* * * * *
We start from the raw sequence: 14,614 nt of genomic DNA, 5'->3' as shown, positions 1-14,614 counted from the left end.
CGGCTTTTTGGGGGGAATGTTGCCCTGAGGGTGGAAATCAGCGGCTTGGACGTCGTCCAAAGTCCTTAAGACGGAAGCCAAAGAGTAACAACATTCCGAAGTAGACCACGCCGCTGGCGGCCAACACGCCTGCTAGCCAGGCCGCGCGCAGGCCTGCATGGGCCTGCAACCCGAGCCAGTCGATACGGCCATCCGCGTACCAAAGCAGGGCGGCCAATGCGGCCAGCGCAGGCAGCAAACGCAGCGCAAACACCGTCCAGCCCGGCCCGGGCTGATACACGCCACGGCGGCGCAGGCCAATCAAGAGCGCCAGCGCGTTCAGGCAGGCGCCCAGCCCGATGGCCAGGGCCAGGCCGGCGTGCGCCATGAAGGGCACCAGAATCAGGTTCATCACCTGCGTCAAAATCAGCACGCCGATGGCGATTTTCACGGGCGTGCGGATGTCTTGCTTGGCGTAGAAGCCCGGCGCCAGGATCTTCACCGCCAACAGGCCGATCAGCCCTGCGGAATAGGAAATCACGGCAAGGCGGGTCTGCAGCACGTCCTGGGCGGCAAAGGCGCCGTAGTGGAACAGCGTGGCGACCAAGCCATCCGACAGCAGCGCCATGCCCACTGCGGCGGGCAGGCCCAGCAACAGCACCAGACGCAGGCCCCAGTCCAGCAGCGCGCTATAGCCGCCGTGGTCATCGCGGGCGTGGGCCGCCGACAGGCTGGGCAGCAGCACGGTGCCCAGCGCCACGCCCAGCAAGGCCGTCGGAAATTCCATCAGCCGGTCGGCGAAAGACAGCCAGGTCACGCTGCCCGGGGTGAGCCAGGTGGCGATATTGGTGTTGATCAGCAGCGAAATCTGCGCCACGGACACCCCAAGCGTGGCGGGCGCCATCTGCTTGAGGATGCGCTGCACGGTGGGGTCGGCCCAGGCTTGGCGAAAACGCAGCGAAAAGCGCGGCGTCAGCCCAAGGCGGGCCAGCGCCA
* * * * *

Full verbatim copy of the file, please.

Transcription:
We start from the raw sequence: 14,614 nt of genomic DNA, 5'->3' as shown, positions 1-14,614 counted from the left end.
CGGCTTTTTGGGGGGAATGTTGCCCTGAGGGTGGAAATCAGCGGCTTGGACGTCGTCCAAAGTCCTTAAGACGGAAGCCAAAGAGTAACAACATTCCGAAGTAGACCACGCCGCTGGCGGCCAACACGCCTGCTAGCCAGGCCGCGCGCAGGCCTGCATGGGCCTGCAACCCGAGCCAGTCGATACGGCCATCCGCGTACCAAAGCAGGGCGGCCAATGCGGCCAGCGCAGGCAGCAAACGCAGCGCAAACACCGTCCAGCCCGGCCCGGGCTGATACACGCCACGGCGGCGCAGGCCAATCAAGAGCGCCAGCGCGTTCAGGCAGGCGCCCAGCCCGATGGCCAGGGCCAGGCCGGCGTGCGCCATGAAGGGCACCAGAATCAGGTTCATCACCTGCGTCAAAATCAGCACGCCGATGGCGATTTTCACGGGCGTGCGGATGTCTTGCTTGGCGTAGAAGCCCGGCGCCAGGATCTTCACCGCCAACAGGCCGATCAGCCCTGCGGAATAGGAAATCACGGCAAGGCGGGTCTGCAGCACGTCCTGGGCGGCAAAGGCGCCGTAGTGGAACAGCGTGGCGACCAAGCCATCCGACAGCAGCGCCATGCCCACTGCGGCGGGCAGGCCCAGCAACAGCACCAGACGCAGGCCCCAGTCCAGCAGCGCGCTATAGCCGCCGTGGTCATCGCGGGCGTGGGCCGCCGACAGGCTGGGCAGCAGCACGGTGCCCAGCGCCACGCCCAGCAAGGCCGTCGGAAATTCCATCAGCCGGTCGGCGAAAGACAGCCAGGTCACGCTGCCCGGGGTGAGCCAGGTGGCGATATTGGTGTTGATCAGCAGCGAAATCTGCGCCACGGACACCCCAAGCGTGGCGGGCGCCATCTGCTTGAGGATGCGCTGCACGGTGGGGTCGGCCCAGGCTTGGCGAAAACGCAGCGAAAAGCGCGGCGTCAGCCCAAGGCGGGCCAGCGCCA